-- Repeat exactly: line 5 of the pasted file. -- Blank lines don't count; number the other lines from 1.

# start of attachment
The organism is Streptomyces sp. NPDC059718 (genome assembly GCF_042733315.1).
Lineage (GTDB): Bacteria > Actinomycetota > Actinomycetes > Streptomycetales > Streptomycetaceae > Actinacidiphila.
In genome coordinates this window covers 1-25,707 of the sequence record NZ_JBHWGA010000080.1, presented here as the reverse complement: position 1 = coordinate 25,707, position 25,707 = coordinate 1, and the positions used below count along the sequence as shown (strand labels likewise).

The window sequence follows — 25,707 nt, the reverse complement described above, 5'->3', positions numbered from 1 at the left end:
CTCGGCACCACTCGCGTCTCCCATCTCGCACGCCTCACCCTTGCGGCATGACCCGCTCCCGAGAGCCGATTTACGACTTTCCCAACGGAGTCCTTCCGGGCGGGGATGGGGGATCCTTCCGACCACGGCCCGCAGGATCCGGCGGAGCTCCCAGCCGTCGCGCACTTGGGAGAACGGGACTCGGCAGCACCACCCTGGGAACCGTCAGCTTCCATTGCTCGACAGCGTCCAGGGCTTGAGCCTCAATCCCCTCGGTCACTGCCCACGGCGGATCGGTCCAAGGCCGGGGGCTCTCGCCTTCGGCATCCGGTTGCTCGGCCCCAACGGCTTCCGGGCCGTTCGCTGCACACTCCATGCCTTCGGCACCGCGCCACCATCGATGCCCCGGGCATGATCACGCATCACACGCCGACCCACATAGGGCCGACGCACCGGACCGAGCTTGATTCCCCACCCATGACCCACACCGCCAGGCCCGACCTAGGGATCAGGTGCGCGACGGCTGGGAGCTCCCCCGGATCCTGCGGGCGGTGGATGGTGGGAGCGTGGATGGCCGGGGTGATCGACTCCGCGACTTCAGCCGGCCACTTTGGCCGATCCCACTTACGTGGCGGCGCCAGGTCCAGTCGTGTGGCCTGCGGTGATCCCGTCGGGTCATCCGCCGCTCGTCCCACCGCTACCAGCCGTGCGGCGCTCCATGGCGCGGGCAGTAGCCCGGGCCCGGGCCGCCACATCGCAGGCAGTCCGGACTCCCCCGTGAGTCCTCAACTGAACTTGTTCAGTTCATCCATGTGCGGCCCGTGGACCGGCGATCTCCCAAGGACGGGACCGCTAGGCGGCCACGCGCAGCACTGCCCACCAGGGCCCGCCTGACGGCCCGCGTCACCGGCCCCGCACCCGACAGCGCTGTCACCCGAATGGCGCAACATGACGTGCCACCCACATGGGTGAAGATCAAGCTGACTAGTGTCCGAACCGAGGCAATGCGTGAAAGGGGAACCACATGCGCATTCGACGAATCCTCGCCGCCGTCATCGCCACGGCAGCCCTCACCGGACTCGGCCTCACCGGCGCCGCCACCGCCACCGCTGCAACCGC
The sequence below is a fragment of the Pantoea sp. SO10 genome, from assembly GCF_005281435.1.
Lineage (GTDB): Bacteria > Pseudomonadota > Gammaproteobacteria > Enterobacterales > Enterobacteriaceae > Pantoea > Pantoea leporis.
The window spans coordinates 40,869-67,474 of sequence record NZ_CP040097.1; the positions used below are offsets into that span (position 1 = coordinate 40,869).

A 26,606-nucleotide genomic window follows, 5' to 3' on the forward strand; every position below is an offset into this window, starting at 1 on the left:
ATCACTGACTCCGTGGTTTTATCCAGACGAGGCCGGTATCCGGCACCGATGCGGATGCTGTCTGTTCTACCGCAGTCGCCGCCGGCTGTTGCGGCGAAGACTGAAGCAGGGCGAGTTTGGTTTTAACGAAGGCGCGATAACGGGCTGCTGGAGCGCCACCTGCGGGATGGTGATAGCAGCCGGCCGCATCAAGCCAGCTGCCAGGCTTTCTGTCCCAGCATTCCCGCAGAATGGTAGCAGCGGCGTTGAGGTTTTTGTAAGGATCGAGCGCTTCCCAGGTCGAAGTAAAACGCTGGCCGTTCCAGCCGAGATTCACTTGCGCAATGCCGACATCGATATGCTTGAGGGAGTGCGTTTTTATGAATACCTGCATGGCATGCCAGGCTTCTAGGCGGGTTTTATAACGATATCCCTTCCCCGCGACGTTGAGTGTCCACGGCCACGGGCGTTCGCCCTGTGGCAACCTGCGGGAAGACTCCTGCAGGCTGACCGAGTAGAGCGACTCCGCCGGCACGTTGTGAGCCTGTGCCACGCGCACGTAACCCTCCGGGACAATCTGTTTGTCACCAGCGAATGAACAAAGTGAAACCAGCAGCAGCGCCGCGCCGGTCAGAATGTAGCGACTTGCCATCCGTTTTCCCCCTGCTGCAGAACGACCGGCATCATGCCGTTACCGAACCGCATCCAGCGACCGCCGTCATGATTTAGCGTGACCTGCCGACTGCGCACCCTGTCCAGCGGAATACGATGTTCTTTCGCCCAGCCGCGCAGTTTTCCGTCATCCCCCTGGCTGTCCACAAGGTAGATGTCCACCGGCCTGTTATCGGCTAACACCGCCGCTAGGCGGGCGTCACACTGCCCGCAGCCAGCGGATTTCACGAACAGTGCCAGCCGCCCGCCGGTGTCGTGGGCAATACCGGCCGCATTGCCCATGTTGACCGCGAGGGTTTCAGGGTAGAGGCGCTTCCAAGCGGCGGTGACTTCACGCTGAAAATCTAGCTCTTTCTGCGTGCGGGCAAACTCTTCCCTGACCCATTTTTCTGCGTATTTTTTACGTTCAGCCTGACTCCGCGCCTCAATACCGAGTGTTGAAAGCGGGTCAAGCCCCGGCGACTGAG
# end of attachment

CTCGGCACCACTCGCGTCTCCCATCTCGCACGCCTCACCCTTGCGGCATGACCCGCTCCCGAGAGCCGATTTACGACTTTCCCAACGGAGTCCTTCCGGGCGGGGATGGGGGATCCTTCCGACCACGGCCCGCAGGATCCGGCGGAGCTCCCAGCCGTCGCGCACTTGGGAGAACGGGACTCGGCAGCACCACCCTGGGAACCGTCAGCTTCCATTGCTCGACAGCGTCCAGGGCTTGAGCCTCAATCCCCTCGGTCACTGCCCACGGCGGATCGGTCCAAGGCCGGGGGCTCTCGCCTTCGGCATCCGGTTGCTCGGCCCCAACGGCTTCCGGGCCGTTCGCTGCACACTCCATGCCTTCGGCACCGCGCCACCATCGATGCCCCGGGCATGATCACGCATCACACGCCGACCCACATAGGGCCGACGCACCGGACCGAGCTTGATTCCCCACCCATGACCCACACCGCCAGGCCCGACCTAGGGATCAGGTGCGCGACGGCTGGGAGCTCCCCCGGATCCTGCGGGCGGTGGATGGTGGGAGCGTGGATGGCCGGGGTGATCGACTCCGCGACTTCAGCCGGCCACTTTGGCCGATCCCACTTACGTGGCGGCGCCAGGTCCAGTCGTGTGGCCTGCGGTGATCCCGTCGGGTCATCCGCCGCTCGTCCCACCGCTACCAGCCGTGCGGCGCTCCATGGCGCGGGCAGTAGCCCGGGCCCGGGCCGCCACATCGCAGGCAGTCCGGACTCCCCCGTGAGTCCTCAACTGAACTTGTTCAGTTCATCCATGTGCGGCCCGTGGACCGGCGATCTCCCAAGGACGGGACCGCTAGGCGGCCACGCGCAGCACTGCCCACCAGGGCCCGCCTGACGGCCCGCGTCACCGGCCCCGCACCCGACAGCGCTGTCACCCGAATGGCGCAACATGACGTGCCACCCACATGGGTGAAGATCAAGCTGACTAGTGTCCGAACCGAGGCAATGCGTGAAAGGGGAACCACATGCGCATTCGACGAATCCTCGCCGCCGTCATCGCCACGGCAGCCCTCACCGGACTCGGCCTCACCGGCGCCGCCACCGCCACCGCTGCAACCGC